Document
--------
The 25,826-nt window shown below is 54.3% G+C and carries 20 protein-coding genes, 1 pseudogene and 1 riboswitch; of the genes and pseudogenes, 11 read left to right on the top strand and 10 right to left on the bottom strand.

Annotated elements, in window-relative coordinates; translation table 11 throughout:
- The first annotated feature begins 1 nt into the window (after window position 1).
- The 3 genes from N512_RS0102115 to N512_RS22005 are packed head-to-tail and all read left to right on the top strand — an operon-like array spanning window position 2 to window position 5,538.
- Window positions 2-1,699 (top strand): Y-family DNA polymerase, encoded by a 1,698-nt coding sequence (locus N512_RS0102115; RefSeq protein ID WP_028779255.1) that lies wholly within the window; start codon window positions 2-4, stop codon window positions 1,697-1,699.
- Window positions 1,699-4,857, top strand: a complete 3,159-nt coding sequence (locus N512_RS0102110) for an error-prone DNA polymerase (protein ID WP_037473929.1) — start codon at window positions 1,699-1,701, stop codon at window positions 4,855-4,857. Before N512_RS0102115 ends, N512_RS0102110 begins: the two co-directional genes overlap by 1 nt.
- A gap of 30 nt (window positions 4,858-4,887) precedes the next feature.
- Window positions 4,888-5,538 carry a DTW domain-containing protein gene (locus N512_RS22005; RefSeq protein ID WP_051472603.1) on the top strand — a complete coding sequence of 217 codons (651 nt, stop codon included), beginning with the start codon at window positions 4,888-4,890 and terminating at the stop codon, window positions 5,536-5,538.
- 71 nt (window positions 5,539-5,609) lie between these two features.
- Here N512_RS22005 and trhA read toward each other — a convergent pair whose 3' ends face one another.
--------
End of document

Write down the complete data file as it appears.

The 25,826-nt window shown below is 54.3% G+C and carries 20 protein-coding genes, 1 pseudogene and 1 riboswitch; of the genes and pseudogenes, 11 read left to right on the top strand and 10 right to left on the bottom strand.

Annotated elements, in window-relative coordinates; translation table 11 throughout:
- The first annotated feature begins 1 nt into the window (after window position 1).
- The 3 genes from N512_RS0102115 to N512_RS22005 are packed head-to-tail and all read left to right on the top strand — an operon-like array spanning window position 2 to window position 5,538.
- Window positions 2-1,699 (top strand): Y-family DNA polymerase, encoded by a 1,698-nt coding sequence (locus N512_RS0102115; RefSeq protein ID WP_028779255.1) that lies wholly within the window; start codon window positions 2-4, stop codon window positions 1,697-1,699.
- Window positions 1,699-4,857, top strand: a complete 3,159-nt coding sequence (locus N512_RS0102110) for an error-prone DNA polymerase (protein ID WP_037473929.1) — start codon at window positions 1,699-1,701, stop codon at window positions 4,855-4,857. Before N512_RS0102115 ends, N512_RS0102110 begins: the two co-directional genes overlap by 1 nt.
- A gap of 30 nt (window positions 4,858-4,887) precedes the next feature.
- Window positions 4,888-5,538 carry a DTW domain-containing protein gene (locus N512_RS22005; RefSeq protein ID WP_051472603.1) on the top strand — a complete coding sequence of 217 codons (651 nt, stop codon included), beginning with the start codon at window positions 4,888-4,890 and terminating at the stop codon, window positions 5,536-5,538.
- 71 nt (window positions 5,539-5,609) lie between these two features.
- Here N512_RS22005 and trhA read toward each other — a convergent pair whose 3' ends face one another.